- Led by Equal Care, in partnership with Open Data Services Co-operative (ODSC).
- Aiming to demonstrate the value of quality, open data and show the impact that transparent and open tendering has on the quality of a social care service and the experience of people getting support.
- Using themselves as the ‘guinea pig’, Equal Care will open their contracting and service performance data to a wide audience, exploring the impact on the quality of services, and on the outcome measures themselves.
People receiving care and support commissioned and procured by councils and the NHS cannot see what those service providers have committed to, nor can they participate in holding them to informed account.
It is not currently possible to compare relative success of contract models or providers across or within local authorities: outcomes remain buried in contract reviews and then lost once new contracts, providers or commissioners take over. The opacity and lack of interoperability of procurement content and outcomes is the biggest barrier to learning from and developing high-quality services.
This proof-of-concept project will bring good practice from the open source and open data communities into tendering and commissioning practices, with the aim of creating a shared digital infrastructure for open, accountable, transparent social care.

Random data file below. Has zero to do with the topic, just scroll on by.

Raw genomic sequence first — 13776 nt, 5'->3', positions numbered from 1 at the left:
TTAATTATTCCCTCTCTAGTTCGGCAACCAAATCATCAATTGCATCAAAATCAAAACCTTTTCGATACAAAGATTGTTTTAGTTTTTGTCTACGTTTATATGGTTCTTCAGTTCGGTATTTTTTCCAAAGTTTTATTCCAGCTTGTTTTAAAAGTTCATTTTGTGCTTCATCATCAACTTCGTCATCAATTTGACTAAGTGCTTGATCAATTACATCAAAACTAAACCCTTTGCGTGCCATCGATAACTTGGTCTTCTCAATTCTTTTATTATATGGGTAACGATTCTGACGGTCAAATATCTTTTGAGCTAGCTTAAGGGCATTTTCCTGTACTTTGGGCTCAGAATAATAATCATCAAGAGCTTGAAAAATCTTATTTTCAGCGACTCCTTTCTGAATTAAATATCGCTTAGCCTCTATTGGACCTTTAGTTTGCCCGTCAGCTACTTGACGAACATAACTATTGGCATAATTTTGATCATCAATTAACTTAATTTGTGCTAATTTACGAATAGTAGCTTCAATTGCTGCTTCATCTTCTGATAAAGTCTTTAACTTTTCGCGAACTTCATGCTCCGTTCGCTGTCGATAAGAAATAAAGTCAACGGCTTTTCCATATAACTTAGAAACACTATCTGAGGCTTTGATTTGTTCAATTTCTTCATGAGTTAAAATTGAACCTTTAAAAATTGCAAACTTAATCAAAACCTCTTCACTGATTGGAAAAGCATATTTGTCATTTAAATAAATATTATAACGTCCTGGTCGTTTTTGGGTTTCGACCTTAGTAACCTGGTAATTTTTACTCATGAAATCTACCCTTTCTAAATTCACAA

Equal Care and ODSC want to enable people who receive services, and the workers within them, to hold providers and commissioners to account; a precondition for this is for the contract commitments and performance of the service to be made open to scrutiny.
The first stage of the project will be four participatory design workshops, with people getting support, care and support workers, family members, commissioners and social workers.
The second stage will involve incorporating learnings into the Open Contracting Data Standard; mapping out a more transparent contracting and procurement route in social care. The aim is to produce a blueprint for cross-comparison between service providers and local authorities.
Stage three will involve analysing data to test the outcomes design against a live contract, plus capacity-building with a representative evaluation board. This will enable the assessment of the role of transparency in contract quality and service delivery.
A detailed understanding of the incentives and disincentives for sharing data on contracting and procurement (including legal and competitive considerations, which remain a major barrier) will help identify areas of common agreement and unexpected benefits.
Through the development of the shareable blueprint, this project has the potential for far-reaching impacts in evaluating what does and doesn’t work in social care provision.
This project is subject to contract.
For more information about this project, please contact Emma Back, Founder (Growth & Strategy Lead), Equal Care Co-op.